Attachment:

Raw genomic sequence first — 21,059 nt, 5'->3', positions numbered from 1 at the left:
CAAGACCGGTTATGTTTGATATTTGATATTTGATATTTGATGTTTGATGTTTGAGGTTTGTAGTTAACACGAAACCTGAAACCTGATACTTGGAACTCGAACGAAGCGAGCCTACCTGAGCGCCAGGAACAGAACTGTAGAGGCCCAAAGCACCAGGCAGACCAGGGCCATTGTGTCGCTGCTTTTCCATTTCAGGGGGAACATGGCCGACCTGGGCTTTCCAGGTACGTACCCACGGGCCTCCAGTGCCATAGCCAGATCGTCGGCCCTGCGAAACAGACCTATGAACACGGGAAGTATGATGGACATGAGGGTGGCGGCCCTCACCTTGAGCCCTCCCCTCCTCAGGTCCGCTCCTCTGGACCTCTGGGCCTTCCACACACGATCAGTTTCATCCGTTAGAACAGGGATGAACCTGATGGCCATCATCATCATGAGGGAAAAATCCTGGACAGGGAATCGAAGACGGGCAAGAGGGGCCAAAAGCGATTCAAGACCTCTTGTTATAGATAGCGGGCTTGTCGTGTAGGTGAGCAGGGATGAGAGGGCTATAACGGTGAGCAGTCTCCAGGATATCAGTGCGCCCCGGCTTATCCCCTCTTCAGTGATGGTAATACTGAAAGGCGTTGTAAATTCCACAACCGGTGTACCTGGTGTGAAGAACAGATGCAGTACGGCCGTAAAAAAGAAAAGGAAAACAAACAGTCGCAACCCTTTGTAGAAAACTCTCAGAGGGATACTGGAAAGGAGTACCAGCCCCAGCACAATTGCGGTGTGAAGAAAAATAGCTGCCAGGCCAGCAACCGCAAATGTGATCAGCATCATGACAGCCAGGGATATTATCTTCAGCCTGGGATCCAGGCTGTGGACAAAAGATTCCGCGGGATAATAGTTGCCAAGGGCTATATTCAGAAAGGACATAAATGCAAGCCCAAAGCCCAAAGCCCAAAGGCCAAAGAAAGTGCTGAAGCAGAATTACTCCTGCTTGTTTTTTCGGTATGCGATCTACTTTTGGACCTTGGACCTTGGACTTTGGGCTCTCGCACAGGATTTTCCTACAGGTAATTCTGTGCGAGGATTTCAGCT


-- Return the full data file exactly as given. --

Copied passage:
Raw genomic sequence first — 21,059 nt, 5'->3', positions numbered from 1 at the left:
CAAGACCGGTTATGTTTGATATTTGATATTTGATATTTGATGTTTGATGTTTGAGGTTTGTAGTTAACACGAAACCTGAAACCTGATACTTGGAACTCGAACGAAGCGAGCCTACCTGAGCGCCAGGAACAGAACTGTAGAGGCCCAAAGCACCAGGCAGACCAGGGCCATTGTGTCGCTGCTTTTCCATTTCAGGGGGAACATGGCCGACCTGGGCTTTCCAGGTACGTACCCACGGGCCTCCAGTGCCATAGCCAGATCGTCGGCCCTGCGAAACAGACCTATGAACACGGGAAGTATGATGGACATGAGGGTGGCGGCCCTCACCTTGAGCCCTCCCCTCCTCAGGTCCGCTCCTCTGGACCTCTGGGCCTTCCACACACGATCAGTTTCATCCGTTAGAACAGGGATGAACCTGATGGCCATCATCATCATGAGGGAAAAATCCTGGACAGGGAATCGAAGACGGGCAAGAGGGGCCAAAAGCGATTCAAGACCTCTTGTTATAGATAGCGGGCTTGTCGTGTAGGTGAGCAGGGATGAGAGGGCTATAACGGTGAGCAGTCTCCAGGATATCAGTGCGCCCCGGCTTATCCCCTCTTCAGTGATGGTAATACTGAAAGGCGTTGTAAATTCCACAACCGGTGTACCTGGTGTGAAGAACAGATGCAGTACGGCCGTAAAAAAGAAAAGGAAAACAAACAGTCGCAACCCTTTGTAGAAAACTCTCAGAGGGATACTGGAAAGGAGTACCAGCCCCAGCACAATTGCGGTGTGAAGAAAAATAGCTGCCAGGCCAGCAACCGCAAATGTGATCAGCATCATGACAGCCAGGGATATTATCTTCAGCCTGGGATCCAGGCTGTGGACAAAAGATTCCGCGGGATAATAGTTGCCAAGGGCTATATTCAGAAAGGACATAAATGCAAGCCCAAAGCCCAAAGCCCAAAGGCCAAAGAAAGTGCTGAAGCAGAATTACTCCTGCTTGTTTTTTCGGTATGCGATCTACTTTTGGACCTTGGACCTTGGACTTTGGGCTCTCGCACAGGATTTTCCTACAGGTAATTCTGTGCGAGGATTTCAGCT